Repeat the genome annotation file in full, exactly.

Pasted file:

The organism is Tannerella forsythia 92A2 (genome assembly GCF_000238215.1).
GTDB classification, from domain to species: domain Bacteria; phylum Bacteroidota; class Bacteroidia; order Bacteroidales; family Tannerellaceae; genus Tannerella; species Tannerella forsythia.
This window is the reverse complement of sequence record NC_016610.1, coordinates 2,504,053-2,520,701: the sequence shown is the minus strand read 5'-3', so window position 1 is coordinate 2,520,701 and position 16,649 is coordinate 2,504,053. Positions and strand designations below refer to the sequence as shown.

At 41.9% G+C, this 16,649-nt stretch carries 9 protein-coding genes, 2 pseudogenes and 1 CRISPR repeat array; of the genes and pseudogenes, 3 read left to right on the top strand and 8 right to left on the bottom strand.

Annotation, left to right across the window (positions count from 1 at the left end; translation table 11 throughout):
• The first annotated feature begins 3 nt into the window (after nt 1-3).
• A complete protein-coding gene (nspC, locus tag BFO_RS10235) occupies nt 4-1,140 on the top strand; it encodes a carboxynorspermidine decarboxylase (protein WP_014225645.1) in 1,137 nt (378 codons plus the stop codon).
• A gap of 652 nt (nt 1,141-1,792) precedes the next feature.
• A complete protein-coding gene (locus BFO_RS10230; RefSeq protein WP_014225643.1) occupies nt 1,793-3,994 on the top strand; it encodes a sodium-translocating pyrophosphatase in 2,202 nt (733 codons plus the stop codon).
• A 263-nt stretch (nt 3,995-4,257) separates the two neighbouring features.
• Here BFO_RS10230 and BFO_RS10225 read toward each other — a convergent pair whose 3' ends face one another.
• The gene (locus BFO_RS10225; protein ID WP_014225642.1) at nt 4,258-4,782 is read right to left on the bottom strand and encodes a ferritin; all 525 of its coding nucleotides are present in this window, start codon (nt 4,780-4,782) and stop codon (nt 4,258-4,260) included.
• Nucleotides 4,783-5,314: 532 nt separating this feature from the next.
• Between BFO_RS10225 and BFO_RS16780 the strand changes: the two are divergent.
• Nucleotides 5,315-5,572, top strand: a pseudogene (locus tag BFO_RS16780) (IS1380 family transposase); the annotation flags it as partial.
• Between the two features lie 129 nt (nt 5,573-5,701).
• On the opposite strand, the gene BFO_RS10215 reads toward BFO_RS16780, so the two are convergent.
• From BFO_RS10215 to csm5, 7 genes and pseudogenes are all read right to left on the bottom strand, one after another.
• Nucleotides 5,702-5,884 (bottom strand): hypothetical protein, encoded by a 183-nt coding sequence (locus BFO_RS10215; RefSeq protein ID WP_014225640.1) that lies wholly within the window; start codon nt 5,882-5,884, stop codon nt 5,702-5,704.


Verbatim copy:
The organism is Tannerella forsythia 92A2 (genome assembly GCF_000238215.1).
GTDB classification, from domain to species: domain Bacteria; phylum Bacteroidota; class Bacteroidia; order Bacteroidales; family Tannerellaceae; genus Tannerella; species Tannerella forsythia.
This window is the reverse complement of sequence record NC_016610.1, coordinates 2,504,053-2,520,701: the sequence shown is the minus strand read 5'-3', so window position 1 is coordinate 2,520,701 and position 16,649 is coordinate 2,504,053. Positions and strand designations below refer to the sequence as shown.

At 41.9% G+C, this 16,649-nt stretch carries 9 protein-coding genes, 2 pseudogenes and 1 CRISPR repeat array; of the genes and pseudogenes, 3 read left to right on the top strand and 8 right to left on the bottom strand.

Annotation, left to right across the window (positions count from 1 at the left end; translation table 11 throughout):
• The first annotated feature begins 3 nt into the window (after nt 1-3).
• A complete protein-coding gene (nspC, locus tag BFO_RS10235) occupies nt 4-1,140 on the top strand; it encodes a carboxynorspermidine decarboxylase (protein WP_014225645.1) in 1,137 nt (378 codons plus the stop codon).
• A gap of 652 nt (nt 1,141-1,792) precedes the next feature.
• A complete protein-coding gene (locus BFO_RS10230; RefSeq protein WP_014225643.1) occupies nt 1,793-3,994 on the top strand; it encodes a sodium-translocating pyrophosphatase in 2,202 nt (733 codons plus the stop codon).
• A 263-nt stretch (nt 3,995-4,257) separates the two neighbouring features.
• Here BFO_RS10230 and BFO_RS10225 read toward each other — a convergent pair whose 3' ends face one another.
• The gene (locus BFO_RS10225; protein ID WP_014225642.1) at nt 4,258-4,782 is read right to left on the bottom strand and encodes a ferritin; all 525 of its coding nucleotides are present in this window, start codon (nt 4,780-4,782) and stop codon (nt 4,258-4,260) included.
• Nucleotides 4,783-5,314: 532 nt separating this feature from the next.
• Between BFO_RS10225 and BFO_RS16780 the strand changes: the two are divergent.
• Nucleotides 5,315-5,572, top strand: a pseudogene (locus tag BFO_RS16780) (IS1380 family transposase); the annotation flags it as partial.
• Between the two features lie 129 nt (nt 5,573-5,701).
• On the opposite strand, the gene BFO_RS10215 reads toward BFO_RS16780, so the two are convergent.
• From BFO_RS10215 to csm5, 7 genes and pseudogenes are all read right to left on the bottom strand, one after another.
• Nucleotides 5,702-5,884 (bottom strand): hypothetical protein, encoded by a 183-nt coding sequence (locus BFO_RS10215; RefSeq protein ID WP_014225640.1) that lies wholly within the window; start codon nt 5,882-5,884, stop codon nt 5,702-5,704.